Each block of a BGZF file is itself a valid GZIP file. So you can calculate the overall uncompressed size as the total of all those size entries recorded in the last four bytes of each GZIP member file.
It remains to find the end of each BGZF block, but fortunately each block's header contains a BC extra subfield that records the compressed length of the block. Hence you can calculate the total uncompressed size without decompressing anything and only reading about 22 bytes out of each ~64K as follows:
- Read a BGZF header
- Use the BC bsize field to seek to the end of the block
- Read the last few bytes of the block, and add that isize field to your total
- Repeat until EOF
You can find an implementation of this in C in my bgzfsize.c utility.
If you happen to have the *.gzi index file around (bgzip
-i option when compressing), you could read the uncompressed offset of the last block from the index file. This way you'll only need to decompress the last block to find its uncompressed size.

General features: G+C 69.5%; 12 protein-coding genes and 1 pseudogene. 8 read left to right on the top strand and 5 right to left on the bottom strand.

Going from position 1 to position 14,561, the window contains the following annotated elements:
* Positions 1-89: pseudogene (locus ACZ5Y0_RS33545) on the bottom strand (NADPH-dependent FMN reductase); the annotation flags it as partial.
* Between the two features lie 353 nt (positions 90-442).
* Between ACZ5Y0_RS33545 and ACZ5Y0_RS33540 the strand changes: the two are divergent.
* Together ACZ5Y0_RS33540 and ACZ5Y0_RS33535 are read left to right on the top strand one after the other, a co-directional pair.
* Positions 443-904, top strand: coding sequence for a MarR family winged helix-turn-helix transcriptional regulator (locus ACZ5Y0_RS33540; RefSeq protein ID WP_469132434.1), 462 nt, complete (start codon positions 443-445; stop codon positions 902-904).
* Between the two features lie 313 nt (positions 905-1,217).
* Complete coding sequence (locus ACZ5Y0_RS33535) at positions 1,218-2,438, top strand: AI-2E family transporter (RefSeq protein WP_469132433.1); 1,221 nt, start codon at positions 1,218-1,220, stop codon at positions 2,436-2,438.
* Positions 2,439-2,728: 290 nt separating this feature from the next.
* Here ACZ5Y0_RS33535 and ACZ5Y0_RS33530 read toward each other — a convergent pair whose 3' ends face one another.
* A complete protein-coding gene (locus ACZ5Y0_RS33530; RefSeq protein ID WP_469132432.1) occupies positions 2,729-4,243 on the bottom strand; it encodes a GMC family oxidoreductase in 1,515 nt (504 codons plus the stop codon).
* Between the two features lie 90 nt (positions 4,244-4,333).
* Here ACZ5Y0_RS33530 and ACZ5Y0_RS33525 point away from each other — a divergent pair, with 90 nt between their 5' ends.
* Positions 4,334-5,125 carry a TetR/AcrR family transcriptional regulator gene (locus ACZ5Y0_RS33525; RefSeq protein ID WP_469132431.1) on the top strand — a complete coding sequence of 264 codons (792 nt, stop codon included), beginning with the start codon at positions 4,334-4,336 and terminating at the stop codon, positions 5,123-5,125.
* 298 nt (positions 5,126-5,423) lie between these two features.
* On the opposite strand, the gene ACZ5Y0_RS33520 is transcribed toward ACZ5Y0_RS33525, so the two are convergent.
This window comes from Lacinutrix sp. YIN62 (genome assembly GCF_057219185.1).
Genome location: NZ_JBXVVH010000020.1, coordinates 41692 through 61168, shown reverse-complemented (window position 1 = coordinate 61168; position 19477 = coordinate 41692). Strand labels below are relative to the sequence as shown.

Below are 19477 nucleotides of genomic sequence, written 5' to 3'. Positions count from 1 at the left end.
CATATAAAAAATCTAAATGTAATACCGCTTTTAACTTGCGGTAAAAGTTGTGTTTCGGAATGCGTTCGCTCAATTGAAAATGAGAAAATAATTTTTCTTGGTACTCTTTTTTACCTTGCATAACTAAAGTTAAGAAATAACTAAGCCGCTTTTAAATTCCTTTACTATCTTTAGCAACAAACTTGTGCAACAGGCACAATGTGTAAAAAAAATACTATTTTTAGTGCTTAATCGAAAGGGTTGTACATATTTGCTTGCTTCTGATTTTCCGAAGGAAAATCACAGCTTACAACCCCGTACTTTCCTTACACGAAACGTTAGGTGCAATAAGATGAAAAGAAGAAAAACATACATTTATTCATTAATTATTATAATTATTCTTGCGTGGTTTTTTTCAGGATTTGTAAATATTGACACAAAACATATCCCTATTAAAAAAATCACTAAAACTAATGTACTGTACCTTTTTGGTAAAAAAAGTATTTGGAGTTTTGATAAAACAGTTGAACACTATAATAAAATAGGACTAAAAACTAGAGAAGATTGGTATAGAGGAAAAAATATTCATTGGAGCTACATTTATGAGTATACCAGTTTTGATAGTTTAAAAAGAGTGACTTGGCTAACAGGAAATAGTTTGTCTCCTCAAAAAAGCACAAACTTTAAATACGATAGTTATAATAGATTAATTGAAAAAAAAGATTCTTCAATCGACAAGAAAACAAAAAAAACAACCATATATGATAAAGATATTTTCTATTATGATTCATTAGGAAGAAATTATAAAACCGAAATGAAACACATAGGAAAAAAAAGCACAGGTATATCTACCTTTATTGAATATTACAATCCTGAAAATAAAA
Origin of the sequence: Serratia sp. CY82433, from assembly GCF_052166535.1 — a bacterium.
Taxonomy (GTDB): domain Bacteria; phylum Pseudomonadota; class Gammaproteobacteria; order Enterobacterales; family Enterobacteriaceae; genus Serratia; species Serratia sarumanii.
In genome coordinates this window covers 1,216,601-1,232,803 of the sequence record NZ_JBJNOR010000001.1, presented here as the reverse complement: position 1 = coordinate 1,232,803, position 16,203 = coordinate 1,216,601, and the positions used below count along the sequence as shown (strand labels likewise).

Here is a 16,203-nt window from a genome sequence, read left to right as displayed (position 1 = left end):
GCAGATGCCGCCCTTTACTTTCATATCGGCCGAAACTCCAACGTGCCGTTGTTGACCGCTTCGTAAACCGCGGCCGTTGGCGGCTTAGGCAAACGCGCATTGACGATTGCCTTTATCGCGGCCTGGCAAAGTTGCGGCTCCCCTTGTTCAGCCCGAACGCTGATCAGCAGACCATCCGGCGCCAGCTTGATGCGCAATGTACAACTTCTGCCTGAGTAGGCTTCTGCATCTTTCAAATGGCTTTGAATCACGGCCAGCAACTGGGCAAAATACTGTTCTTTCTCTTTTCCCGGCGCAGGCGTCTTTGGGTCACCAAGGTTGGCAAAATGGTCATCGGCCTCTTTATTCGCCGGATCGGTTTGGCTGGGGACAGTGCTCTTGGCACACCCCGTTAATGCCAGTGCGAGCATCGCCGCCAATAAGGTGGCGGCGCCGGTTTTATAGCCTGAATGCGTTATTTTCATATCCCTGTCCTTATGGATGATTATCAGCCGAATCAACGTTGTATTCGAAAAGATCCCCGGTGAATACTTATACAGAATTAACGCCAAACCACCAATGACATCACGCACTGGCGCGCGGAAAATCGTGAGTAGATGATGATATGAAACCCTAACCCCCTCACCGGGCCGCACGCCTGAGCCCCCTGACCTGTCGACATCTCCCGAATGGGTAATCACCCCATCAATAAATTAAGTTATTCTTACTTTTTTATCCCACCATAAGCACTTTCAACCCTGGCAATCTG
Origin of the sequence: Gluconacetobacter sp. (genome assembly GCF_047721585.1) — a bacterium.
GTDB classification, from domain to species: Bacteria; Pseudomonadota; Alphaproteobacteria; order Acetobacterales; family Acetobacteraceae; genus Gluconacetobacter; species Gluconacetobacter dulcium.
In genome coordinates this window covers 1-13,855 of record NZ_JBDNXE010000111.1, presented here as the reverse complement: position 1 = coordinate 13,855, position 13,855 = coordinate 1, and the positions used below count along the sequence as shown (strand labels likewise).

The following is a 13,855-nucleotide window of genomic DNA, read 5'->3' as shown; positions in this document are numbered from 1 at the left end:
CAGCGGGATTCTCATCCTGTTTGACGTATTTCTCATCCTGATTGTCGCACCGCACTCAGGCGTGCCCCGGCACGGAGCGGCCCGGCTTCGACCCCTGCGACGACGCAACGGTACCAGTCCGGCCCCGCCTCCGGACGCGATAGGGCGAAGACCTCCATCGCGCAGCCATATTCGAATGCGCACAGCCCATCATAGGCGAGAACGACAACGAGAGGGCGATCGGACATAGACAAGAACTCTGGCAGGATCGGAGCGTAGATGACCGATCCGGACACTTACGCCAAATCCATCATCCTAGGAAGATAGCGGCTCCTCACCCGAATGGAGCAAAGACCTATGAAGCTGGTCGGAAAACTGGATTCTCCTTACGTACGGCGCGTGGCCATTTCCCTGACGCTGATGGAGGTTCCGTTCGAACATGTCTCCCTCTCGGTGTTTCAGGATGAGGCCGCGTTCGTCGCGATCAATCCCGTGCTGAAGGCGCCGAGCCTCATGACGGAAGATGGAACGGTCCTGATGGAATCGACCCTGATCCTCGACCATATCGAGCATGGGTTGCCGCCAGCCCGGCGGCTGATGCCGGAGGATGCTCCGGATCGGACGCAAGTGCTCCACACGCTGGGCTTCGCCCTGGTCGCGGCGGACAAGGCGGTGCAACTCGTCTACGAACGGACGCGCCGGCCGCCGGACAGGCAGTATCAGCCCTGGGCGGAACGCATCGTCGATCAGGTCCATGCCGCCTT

In Bash you could do it for example like this.
last_offset=$( tail -c 8 file.gz.gzi | od --endian=little -An -t u8 ) last_size=$( bgzip -b $offset file.gz | wc -c ) echo $(( $last_offset + $last_size ))
tail to read the last 8 bytes from the index file which contains the uncompressed offset of the last block and
od to print is as an little-endian unsigned 64-bit integer (the format of the index file is described in the bgzip(1) man page).
bgzip to uncompress from that offset onwards and
wc to count the bytes in the uncompressed output.
If you don't happen to have the *.gzi index file, well, you could recreate it with
bgzip -r for an existing bgzipped file, but that of course requires processing the whole (compressed) file...